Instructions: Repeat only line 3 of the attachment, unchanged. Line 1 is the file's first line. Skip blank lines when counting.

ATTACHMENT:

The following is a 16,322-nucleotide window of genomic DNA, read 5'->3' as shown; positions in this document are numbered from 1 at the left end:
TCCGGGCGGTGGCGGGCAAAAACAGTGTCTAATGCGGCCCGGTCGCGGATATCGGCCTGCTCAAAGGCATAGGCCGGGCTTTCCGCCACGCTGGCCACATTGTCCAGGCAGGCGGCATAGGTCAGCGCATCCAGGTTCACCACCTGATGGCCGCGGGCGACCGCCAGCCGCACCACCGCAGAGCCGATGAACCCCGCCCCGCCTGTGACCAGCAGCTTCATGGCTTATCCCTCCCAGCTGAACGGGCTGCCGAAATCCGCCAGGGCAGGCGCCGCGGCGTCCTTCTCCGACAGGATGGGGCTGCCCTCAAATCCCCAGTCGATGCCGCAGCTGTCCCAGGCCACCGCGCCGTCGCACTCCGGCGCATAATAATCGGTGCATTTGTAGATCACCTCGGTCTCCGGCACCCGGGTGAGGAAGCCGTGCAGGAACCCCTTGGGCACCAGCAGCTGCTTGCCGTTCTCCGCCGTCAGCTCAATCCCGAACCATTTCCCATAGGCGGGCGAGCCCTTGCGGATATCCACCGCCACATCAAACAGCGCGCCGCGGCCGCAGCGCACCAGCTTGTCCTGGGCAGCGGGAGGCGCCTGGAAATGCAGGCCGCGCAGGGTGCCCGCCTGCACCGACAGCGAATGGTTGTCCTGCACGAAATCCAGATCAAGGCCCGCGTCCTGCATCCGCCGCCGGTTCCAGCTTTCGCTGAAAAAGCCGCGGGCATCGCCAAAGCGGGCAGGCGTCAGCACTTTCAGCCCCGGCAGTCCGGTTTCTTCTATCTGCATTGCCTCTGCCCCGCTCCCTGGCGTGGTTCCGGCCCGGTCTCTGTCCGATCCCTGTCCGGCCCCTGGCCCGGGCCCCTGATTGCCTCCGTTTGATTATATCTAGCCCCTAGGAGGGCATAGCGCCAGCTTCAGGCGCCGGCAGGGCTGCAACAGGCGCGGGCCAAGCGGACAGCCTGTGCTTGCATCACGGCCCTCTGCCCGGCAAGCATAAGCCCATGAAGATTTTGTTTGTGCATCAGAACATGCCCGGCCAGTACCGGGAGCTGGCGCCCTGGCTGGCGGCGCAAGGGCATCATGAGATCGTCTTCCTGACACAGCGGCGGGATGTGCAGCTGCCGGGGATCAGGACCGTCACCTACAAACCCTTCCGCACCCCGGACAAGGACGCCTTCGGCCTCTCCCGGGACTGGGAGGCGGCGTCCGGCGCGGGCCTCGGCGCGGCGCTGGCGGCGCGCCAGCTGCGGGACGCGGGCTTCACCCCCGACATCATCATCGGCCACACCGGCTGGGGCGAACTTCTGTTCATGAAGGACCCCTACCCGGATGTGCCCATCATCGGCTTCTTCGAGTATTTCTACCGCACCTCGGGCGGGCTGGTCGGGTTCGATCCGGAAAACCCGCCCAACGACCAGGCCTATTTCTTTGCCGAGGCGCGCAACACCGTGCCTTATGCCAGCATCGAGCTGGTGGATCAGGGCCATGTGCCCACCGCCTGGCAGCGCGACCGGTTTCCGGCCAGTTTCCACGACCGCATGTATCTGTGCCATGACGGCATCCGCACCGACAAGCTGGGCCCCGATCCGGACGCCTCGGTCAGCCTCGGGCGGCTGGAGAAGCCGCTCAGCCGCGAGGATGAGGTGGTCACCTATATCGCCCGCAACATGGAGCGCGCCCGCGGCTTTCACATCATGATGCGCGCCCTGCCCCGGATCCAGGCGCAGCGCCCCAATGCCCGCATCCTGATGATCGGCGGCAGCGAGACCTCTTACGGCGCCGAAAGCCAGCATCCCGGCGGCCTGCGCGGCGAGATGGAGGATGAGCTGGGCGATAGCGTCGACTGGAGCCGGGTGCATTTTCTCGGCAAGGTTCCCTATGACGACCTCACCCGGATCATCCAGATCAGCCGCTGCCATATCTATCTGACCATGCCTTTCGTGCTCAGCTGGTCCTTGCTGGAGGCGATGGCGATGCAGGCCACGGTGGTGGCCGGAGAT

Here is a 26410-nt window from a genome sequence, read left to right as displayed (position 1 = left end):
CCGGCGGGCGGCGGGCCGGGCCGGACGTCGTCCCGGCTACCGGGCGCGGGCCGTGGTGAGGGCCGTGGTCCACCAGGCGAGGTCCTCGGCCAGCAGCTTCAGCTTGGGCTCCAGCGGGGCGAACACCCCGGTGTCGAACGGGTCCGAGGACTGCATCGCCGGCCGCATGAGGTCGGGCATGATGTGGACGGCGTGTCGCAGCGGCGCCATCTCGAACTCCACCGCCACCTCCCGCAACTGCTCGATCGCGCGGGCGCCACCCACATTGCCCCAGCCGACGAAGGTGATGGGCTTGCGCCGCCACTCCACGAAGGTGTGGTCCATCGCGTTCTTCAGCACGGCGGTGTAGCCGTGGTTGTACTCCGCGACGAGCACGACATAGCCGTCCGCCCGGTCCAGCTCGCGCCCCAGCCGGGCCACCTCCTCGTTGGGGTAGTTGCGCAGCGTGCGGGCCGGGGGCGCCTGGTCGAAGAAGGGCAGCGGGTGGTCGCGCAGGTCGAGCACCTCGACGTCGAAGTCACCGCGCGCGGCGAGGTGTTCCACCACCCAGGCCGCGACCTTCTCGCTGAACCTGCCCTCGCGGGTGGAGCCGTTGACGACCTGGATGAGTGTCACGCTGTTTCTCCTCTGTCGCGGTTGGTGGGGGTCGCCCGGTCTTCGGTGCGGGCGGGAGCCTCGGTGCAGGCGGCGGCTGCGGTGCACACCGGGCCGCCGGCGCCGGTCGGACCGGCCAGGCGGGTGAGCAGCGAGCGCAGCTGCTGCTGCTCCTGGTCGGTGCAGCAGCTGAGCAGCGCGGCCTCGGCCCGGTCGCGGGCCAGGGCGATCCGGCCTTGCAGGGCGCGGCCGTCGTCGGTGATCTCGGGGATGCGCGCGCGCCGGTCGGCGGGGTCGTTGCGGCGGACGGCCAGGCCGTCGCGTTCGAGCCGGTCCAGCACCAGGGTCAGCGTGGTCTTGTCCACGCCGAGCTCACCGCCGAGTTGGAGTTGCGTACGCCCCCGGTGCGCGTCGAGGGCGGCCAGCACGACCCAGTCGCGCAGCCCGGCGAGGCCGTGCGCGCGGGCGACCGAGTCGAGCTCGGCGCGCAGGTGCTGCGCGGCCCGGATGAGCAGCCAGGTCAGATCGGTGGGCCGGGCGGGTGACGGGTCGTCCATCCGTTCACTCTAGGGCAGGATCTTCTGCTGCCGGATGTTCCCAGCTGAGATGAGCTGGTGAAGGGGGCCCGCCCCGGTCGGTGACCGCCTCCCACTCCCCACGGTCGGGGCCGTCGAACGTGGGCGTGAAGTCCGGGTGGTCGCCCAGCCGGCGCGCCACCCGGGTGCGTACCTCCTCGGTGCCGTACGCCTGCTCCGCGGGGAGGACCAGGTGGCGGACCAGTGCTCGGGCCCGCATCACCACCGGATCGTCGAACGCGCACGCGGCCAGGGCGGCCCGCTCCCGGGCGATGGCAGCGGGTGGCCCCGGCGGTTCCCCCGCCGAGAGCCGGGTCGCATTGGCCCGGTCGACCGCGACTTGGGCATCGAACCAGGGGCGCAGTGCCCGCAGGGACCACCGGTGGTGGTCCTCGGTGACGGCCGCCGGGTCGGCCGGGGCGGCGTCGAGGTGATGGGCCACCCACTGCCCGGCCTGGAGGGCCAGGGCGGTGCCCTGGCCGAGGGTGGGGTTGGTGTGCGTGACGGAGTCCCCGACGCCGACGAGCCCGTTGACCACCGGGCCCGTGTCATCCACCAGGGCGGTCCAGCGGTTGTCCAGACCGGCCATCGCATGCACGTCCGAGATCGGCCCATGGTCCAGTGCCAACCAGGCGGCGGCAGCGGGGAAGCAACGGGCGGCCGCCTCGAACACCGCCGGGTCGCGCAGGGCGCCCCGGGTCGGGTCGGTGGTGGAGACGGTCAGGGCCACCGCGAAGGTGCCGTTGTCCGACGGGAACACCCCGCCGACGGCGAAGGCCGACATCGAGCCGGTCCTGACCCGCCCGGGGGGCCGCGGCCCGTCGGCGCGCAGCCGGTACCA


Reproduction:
Here is a 26410-nt window from a genome sequence, read left to right as displayed (position 1 = left end):